Suella Braverman says Rwanda policy 'won't work', piling fresh pressure on Rishi Sunak after Robert Jenrick resignation

Thursday 7 December 2023

Rishi Sunak’s Rwanda deportation policy is doomed to fail, Suella Braverman has said as she piled fresh pressure on the Prime Minister over his strategy to stop small boats.

The former home secretary, who was sacked from her Cabinet job last month, warned that the “time for talk” on tackling illegal immigration is over.

The draft Bill compels judges to treat Rwanda as a safe country after the Supreme Court ruled the scheme was unlawful over risks to refugees.

The legislation, which must be voted on by Parliament, gives ministers the powers to disregard sections of the Human Rights Act.

But it does not go as far as allowing them to dismiss the European Convention on Human Rights, as hardliners including Mrs Braverman have demanded.

That prompted Robert Jenrick’s resignation as immigration minister just hours after Mr Sunak tabled the draft Bill, saying it “does not go far enough” and is a “triumph of hope over experience”.

Jenrick added that he was "grateful" for Mr Sunak moving towards his position on the legislation, but said he does not "believe it provides us with the best possible chance of success.

"The stakes for the country are too high for us not to pursue the stronger protections required to end the merry-go-round of legal challenges which risk paralysing the scheme and negating its intended deterrent."

Robert Jenrick told the Prime Minister on Wednesday that his new draft legislation aimed at stopping small boat crossings "does not go far enough" and is a "triumph of hope over experience."

Boeing 767 sits on the runway at the military base in Amesbury, Salisbury, on June 14, 2022, preparing to take a number of asylum-seekers to Rwanda.

Suella Braverman visits Bwiza Riverside Houses in Kigali, Rwanda.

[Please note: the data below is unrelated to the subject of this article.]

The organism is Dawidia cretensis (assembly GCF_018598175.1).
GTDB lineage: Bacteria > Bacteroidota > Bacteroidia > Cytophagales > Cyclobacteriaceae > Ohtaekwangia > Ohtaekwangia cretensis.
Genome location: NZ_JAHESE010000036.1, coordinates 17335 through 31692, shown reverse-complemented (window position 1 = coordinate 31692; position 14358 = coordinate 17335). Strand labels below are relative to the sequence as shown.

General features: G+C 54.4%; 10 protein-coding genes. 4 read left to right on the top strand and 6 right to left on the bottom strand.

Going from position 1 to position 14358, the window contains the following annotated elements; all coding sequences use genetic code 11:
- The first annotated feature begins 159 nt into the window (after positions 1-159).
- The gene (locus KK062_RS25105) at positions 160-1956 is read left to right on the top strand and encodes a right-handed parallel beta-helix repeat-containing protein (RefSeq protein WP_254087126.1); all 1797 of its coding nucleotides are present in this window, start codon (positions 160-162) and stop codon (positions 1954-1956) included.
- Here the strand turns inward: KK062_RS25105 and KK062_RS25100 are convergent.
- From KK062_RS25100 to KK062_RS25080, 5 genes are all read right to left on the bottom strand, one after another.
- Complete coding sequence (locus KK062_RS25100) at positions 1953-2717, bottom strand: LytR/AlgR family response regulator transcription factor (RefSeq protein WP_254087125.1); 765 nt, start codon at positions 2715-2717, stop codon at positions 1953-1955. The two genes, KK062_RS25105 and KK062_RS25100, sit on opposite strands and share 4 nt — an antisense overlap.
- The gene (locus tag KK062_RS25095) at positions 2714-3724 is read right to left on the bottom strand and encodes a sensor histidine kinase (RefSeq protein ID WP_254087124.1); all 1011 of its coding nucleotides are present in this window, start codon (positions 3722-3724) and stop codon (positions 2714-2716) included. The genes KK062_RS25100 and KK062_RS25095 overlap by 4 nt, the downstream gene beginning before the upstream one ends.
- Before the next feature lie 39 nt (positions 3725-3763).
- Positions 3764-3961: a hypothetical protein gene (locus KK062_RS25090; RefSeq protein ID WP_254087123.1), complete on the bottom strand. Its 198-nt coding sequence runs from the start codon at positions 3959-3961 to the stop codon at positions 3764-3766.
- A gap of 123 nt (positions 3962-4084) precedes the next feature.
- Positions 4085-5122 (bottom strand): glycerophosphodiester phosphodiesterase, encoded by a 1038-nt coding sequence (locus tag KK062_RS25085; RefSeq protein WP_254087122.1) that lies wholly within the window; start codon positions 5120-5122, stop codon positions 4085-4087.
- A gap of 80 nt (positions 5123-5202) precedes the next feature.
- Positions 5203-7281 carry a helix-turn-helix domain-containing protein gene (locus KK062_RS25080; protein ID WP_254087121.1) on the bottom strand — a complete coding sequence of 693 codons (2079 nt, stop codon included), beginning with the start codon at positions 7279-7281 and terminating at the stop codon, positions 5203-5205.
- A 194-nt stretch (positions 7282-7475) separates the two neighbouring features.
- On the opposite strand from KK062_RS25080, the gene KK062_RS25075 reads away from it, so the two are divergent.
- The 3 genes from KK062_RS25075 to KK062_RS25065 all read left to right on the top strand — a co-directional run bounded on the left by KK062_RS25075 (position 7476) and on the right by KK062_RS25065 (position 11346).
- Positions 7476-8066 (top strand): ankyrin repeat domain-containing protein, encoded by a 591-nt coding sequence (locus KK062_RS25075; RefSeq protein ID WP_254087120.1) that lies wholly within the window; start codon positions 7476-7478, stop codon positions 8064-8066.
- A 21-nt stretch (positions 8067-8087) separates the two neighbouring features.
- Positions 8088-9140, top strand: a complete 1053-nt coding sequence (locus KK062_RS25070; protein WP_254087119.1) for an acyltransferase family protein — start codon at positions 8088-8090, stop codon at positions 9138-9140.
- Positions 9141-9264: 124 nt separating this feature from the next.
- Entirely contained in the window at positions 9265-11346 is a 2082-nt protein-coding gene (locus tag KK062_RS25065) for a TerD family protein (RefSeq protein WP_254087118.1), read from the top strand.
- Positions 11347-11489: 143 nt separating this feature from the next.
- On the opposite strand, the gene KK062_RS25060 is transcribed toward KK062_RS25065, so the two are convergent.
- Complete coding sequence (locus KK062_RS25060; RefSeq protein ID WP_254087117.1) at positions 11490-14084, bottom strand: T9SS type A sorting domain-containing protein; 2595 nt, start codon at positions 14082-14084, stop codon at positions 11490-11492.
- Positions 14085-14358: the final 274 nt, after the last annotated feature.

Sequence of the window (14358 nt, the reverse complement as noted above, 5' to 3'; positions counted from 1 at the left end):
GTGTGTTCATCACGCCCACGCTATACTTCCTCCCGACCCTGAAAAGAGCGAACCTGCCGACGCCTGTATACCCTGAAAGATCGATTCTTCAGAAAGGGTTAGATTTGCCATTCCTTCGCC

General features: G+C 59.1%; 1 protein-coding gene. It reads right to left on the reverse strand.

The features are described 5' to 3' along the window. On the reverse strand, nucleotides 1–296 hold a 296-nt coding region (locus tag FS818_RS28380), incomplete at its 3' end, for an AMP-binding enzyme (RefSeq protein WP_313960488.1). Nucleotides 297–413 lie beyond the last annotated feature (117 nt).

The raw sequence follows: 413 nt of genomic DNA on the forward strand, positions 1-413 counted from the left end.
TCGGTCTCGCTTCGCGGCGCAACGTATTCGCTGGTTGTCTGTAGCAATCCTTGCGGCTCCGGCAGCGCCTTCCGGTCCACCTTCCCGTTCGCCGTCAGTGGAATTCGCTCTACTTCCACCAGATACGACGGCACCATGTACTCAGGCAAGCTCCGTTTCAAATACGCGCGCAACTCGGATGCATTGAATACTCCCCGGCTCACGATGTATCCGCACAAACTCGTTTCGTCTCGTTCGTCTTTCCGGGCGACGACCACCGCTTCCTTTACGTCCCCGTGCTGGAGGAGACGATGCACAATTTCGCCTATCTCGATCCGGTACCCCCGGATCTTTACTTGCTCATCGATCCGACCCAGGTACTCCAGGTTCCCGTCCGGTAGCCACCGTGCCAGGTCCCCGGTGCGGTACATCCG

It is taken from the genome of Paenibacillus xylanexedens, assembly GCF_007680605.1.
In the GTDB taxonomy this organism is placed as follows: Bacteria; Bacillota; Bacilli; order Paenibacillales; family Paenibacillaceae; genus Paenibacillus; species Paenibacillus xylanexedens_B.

Mrs Braverman told BBC Radio 4’s Today programme on Thursday: “There are elements that should be welcomed in this new Bill that the Prime Minister has presented.

“But taken as a whole and looking at the reality of the challenges that are involved in detaining people, removing people and getting them to Rwanda – this is a very litigious field and there are lots of legal frameworks that apply – the reality is and the sorry truth is that it won’t work and it will not stop the boats.”

Mrs Braverman, who had warned on Wednesday that the Conservatives face “electoral oblivion in a matter of months” if they introduce emergency Rwanda legislation which is “destined to fail”, denied that the Tories have a “death wish”.

But she said the “time for talk” on tackling illegal immigration is over.

Mrs Braverman said: “The Prime Minister made the promise to stop the boats at the beginning of the year. We now need to deliver on that pledge.

“The time for talk, the time for slogans and promises is over. We need to show delivery and that’s what this debate right now is all about.”

Cabinet minister Chris Heaton-Harris attempted to play down Tory divisions over the Rwanda policy following Mr Jenrick’s departure.

Asked if the vote on the Safety of Rwanda Bill would be treated as a matter of confidence in the Prime Minister, the Northern Ireland Secretary told Sky News that was a decision for the whips but “I can’t see why it would need to be because I think all Conservatives will vote for it”.

Asked if the Prime Minister would face a confidence vote, Mr Heaton-Harris told LBC: “I think it’s highly unlikely, very unlikely. I’d say vanishingly small.”

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